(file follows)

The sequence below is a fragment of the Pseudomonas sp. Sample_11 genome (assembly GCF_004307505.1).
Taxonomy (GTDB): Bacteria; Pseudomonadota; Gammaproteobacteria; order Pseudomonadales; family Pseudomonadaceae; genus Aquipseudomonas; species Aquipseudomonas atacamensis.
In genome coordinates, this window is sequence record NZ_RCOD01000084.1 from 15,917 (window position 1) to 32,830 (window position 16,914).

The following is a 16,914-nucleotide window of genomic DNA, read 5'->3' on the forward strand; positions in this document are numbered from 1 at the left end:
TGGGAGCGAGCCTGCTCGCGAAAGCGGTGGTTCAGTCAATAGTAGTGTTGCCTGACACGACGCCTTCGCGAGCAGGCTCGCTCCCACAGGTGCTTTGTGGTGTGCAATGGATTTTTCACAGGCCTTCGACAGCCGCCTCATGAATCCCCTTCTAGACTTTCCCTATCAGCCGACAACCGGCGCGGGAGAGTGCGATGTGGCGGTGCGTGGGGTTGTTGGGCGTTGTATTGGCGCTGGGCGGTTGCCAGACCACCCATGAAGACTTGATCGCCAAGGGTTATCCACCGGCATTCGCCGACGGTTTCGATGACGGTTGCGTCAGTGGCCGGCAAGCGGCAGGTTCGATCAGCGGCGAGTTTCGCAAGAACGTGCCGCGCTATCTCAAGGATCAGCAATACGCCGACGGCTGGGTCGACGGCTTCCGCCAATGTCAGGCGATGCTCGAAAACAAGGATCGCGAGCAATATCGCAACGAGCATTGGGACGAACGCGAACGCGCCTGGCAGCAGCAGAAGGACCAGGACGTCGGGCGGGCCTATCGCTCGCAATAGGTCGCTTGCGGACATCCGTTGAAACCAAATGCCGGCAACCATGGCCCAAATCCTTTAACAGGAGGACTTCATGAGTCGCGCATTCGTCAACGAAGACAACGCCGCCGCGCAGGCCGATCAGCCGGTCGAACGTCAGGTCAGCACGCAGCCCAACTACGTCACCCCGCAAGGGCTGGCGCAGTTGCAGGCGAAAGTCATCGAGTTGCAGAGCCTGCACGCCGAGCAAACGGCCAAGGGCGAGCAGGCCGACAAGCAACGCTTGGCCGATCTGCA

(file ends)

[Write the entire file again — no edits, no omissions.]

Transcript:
The sequence below is a fragment of the Pseudomonas sp. Sample_11 genome (assembly GCF_004307505.1).
Taxonomy (GTDB): Bacteria; Pseudomonadota; Gammaproteobacteria; order Pseudomonadales; family Pseudomonadaceae; genus Aquipseudomonas; species Aquipseudomonas atacamensis.
In genome coordinates, this window is sequence record NZ_RCOD01000084.1 from 15,917 (window position 1) to 32,830 (window position 16,914).

The following is a 16,914-nucleotide window of genomic DNA, read 5'->3' on the forward strand; positions in this document are numbered from 1 at the left end:
TGGGAGCGAGCCTGCTCGCGAAAGCGGTGGTTCAGTCAATAGTAGTGTTGCCTGACACGACGCCTTCGCGAGCAGGCTCGCTCCCACAGGTGCTTTGTGGTGTGCAATGGATTTTTCACAGGCCTTCGACAGCCGCCTCATGAATCCCCTTCTAGACTTTCCCTATCAGCCGACAACCGGCGCGGGAGAGTGCGATGTGGCGGTGCGTGGGGTTGTTGGGCGTTGTATTGGCGCTGGGCGGTTGCCAGACCACCCATGAAGACTTGATCGCCAAGGGTTATCCACCGGCATTCGCCGACGGTTTCGATGACGGTTGCGTCAGTGGCCGGCAAGCGGCAGGTTCGATCAGCGGCGAGTTTCGCAAGAACGTGCCGCGCTATCTCAAGGATCAGCAATACGCCGACGGCTGGGTCGACGGCTTCCGCCAATGTCAGGCGATGCTCGAAAACAAGGATCGCGAGCAATATCGCAACGAGCATTGGGACGAACGCGAACGCGCCTGGCAGCAGCAGAAGGACCAGGACGTCGGGCGGGCCTATCGCTCGCAATAGGTCGCTTGCGGACATCCGTTGAAACCAAATGCCGGCAACCATGGCCCAAATCCTTTAACAGGAGGACTTCATGAGTCGCGCATTCGTCAACGAAGACAACGCCGCCGCGCAGGCCGATCAGCCGGTCGAACGTCAGGTCAGCACGCAGCCCAACTACGTCACCCCGCAAGGGCTGGCGCAGTTGCAGGCGAAAGTCATCGAGTTGCAGAGCCTGCACGCCGAGCAAACGGCCAAGGGCGAGCAGGCCGACAAGCAACGCTTGGCCGATCTGCA